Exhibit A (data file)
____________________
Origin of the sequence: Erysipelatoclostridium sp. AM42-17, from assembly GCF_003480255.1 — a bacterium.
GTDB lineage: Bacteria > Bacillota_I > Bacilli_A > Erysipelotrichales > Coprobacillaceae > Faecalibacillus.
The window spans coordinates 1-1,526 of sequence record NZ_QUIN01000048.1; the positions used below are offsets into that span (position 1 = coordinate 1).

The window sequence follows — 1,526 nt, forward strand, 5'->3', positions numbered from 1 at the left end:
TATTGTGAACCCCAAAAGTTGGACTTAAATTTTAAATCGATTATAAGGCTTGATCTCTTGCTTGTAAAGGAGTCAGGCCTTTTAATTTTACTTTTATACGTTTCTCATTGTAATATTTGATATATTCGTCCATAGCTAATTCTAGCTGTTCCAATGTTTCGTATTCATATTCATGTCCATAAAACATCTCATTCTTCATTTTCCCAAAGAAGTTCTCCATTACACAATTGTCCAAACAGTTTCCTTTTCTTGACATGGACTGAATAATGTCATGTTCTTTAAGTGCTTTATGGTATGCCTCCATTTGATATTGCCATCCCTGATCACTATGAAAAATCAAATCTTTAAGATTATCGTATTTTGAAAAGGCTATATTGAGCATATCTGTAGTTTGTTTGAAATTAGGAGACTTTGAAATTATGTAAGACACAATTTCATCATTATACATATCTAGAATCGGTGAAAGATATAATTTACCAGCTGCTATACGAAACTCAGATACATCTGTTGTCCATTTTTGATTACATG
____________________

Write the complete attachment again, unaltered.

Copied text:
Origin of the sequence: Erysipelatoclostridium sp. AM42-17, from assembly GCF_003480255.1 — a bacterium.
GTDB lineage: Bacteria > Bacillota_I > Bacilli_A > Erysipelotrichales > Coprobacillaceae > Faecalibacillus.
The window spans coordinates 1-1,526 of sequence record NZ_QUIN01000048.1; the positions used below are offsets into that span (position 1 = coordinate 1).

The window sequence follows — 1,526 nt, forward strand, 5'->3', positions numbered from 1 at the left end:
TATTGTGAACCCCAAAAGTTGGACTTAAATTTTAAATCGATTATAAGGCTTGATCTCTTGCTTGTAAAGGAGTCAGGCCTTTTAATTTTACTTTTATACGTTTCTCATTGTAATATTTGATATATTCGTCCATAGCTAATTCTAGCTGTTCCAATGTTTCGTATTCATATTCATGTCCATAAAACATCTCATTCTTCATTTTCCCAAAGAAGTTCTCCATTACACAATTGTCCAAACAGTTTCCTTTTCTTGACATGGACTGAATAATGTCATGTTCTTTAAGTGCTTTATGGTATGCCTCCATTTGATATTGCCATCCCTGATCACTATGAAAAATCAAATCTTTAAGATTATCGTATTTTGAAAAGGCTATATTGAGCATATCTGTAGTTTGTTTGAAATTAGGAGACTTTGAAATTATGTAAGACACAATTTCATCATTATACATATCTAGAATCGGTGAAAGATATAATTTACCAGCTGCTATACGAAACTCAGATACATCTGTTGTCCATTTTTGATTACATG